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I'm a beginner. I don't know why I can't use strings. It says string does not have a type.

main.cpp

    #include <iostream>
    #include <string>
    #include "Pancake.h"

using namespace std;

int main() {

    Pancake good;

    good.setName("David");

    cout << good.name << endl;

}

Pancake.h

#ifndef PANCAKE_H
#define PANCAKE_H
#include <string>

class Pancake {
    public:
        void setName( string x );
        string name;
    protected:
    private:
};

#endif // PANCAKE_H

Pancake.cpp

#include <iostream>
#include "Pancake.h"
#include <string>

using namespace std;

void Pancake::setName( string x ) {
    name = x;
}

This only happens when I use strings. When I use a integer and replace string x with int x in all instances of string x it then works. But why?

share|improve this question

closed as too broad by user7116, Bo Persson, 0x499602D2, lpapp, Joel Falcou Mar 6 '14 at 9:44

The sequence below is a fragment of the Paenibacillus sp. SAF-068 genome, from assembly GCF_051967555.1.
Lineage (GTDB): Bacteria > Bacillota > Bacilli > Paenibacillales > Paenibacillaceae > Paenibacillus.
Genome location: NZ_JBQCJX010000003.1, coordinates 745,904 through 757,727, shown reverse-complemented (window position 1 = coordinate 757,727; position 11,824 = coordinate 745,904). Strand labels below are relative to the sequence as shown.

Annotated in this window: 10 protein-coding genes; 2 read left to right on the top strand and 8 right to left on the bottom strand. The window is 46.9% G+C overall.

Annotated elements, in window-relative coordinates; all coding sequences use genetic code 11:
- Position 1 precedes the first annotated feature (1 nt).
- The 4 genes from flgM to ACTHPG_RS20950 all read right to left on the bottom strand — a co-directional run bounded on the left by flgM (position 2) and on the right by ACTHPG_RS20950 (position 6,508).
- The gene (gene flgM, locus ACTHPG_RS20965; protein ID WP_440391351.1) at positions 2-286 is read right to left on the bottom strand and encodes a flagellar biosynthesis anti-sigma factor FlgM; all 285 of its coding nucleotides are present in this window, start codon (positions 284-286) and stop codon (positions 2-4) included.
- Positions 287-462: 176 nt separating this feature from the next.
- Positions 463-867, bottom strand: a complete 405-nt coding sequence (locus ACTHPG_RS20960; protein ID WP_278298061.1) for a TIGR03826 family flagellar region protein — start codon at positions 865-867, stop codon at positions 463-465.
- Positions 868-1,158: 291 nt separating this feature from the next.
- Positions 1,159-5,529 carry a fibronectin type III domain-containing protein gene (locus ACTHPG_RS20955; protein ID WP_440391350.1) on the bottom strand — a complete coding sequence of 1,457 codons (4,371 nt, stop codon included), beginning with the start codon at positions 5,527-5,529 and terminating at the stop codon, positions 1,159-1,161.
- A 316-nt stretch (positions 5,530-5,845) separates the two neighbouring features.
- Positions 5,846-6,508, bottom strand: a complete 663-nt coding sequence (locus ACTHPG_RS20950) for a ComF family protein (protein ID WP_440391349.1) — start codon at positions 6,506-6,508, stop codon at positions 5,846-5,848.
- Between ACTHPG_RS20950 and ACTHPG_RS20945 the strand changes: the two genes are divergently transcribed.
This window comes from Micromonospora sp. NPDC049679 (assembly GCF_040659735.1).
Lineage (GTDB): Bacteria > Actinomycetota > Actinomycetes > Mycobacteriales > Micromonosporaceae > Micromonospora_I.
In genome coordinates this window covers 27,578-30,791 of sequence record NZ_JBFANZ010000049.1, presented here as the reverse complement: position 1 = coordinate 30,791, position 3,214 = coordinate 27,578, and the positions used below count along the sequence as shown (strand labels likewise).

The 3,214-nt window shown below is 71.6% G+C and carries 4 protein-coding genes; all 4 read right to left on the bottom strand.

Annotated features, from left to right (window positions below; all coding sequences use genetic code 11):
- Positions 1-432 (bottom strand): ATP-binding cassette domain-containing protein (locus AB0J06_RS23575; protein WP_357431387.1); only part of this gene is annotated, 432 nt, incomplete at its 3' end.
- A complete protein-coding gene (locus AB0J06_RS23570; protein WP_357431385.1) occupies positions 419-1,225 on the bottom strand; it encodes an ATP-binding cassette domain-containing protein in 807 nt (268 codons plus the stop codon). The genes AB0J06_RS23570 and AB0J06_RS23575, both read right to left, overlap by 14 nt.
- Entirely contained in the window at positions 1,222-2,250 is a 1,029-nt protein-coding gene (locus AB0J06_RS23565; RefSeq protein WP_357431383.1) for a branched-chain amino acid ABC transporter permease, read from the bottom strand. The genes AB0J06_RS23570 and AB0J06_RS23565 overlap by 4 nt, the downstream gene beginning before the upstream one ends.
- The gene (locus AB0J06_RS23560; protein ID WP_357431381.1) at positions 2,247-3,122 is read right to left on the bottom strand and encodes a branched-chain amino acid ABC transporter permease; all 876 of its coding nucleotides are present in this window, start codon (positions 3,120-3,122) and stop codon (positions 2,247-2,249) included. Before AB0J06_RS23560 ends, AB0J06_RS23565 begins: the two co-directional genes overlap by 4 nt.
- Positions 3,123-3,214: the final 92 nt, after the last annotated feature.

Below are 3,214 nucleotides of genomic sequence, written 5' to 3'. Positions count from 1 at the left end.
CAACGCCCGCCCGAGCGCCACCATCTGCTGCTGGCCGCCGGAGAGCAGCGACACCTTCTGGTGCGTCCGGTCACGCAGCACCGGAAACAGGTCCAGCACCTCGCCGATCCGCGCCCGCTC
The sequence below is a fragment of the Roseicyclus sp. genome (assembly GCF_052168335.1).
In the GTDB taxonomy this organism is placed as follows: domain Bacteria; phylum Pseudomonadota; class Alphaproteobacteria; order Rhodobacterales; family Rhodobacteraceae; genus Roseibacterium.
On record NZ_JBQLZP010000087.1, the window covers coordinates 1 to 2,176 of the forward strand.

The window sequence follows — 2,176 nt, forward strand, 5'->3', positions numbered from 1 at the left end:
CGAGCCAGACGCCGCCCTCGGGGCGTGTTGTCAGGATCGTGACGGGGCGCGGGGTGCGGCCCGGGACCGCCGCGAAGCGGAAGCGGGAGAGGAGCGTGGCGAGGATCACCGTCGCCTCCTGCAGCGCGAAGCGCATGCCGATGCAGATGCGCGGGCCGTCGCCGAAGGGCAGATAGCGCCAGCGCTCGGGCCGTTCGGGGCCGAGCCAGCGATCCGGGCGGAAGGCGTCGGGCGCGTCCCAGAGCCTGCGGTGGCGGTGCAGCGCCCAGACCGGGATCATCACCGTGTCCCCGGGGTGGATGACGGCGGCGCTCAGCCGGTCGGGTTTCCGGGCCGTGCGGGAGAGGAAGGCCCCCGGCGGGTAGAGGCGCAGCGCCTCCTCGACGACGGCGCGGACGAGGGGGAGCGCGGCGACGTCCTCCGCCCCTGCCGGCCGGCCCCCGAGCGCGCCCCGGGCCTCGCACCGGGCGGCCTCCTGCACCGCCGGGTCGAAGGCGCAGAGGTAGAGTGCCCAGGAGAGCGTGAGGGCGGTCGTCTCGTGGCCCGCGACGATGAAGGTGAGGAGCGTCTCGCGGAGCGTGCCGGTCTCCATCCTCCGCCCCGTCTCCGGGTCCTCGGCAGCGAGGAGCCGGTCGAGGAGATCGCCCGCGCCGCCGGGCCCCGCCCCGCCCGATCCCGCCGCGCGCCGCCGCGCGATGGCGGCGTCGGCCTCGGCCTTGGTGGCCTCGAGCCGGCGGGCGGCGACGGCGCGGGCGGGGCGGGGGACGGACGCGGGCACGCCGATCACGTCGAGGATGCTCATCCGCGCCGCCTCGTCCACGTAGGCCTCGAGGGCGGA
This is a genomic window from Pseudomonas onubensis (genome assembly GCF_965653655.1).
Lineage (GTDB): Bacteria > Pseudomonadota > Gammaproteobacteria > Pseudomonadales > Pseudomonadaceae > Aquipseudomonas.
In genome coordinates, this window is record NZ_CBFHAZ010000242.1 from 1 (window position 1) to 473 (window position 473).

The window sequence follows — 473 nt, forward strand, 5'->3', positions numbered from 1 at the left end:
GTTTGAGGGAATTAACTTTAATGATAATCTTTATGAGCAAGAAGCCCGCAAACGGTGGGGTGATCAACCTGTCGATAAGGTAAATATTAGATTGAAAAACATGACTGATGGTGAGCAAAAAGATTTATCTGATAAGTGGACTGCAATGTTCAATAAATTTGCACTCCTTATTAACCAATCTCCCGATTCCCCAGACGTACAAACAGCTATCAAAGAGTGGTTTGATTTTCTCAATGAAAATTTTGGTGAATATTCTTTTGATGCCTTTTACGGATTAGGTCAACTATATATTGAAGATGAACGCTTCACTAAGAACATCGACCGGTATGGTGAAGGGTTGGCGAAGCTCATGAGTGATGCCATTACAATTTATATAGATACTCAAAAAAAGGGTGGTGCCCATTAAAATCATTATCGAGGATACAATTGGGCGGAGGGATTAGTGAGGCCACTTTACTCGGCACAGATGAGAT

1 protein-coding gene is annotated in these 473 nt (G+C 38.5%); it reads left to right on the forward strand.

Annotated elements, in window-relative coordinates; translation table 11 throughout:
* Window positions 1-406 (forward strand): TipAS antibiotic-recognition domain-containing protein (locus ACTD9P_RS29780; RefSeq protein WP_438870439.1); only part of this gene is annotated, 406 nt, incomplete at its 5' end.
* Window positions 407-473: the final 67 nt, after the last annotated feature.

There are either too many possible answers, or good answers would be too long for this format. Please add details to narrow the answer set or to isolate an issue that can be answered in a few paragraphs. If this question can be reworded to fit the rules in the help center, please edit the question.

1 Answer 1

up vote 7 down vote accepted

You've simply left out the namespace in your header file:

#ifndef PANCAKE_H
#define PANCAKE_H
#include <string>

class Pancake {
    public:
        void setName( std::string x );
        std::string name;
    protected:
    private:
};

#endif // PANCAKE_H

It might be best to avoid using namespace ... and instead accept the extra typing with prepending the namespace.

share|improve this answer
    
It works. Thanks, but why do you say not to use using namespace? –  0x499602D2 Jul 9 '12 at 13:35
    
To avoid unintentional conflicts; but this is a personal preference and isn't necessary. –  user7116 Jul 9 '12 at 13:39

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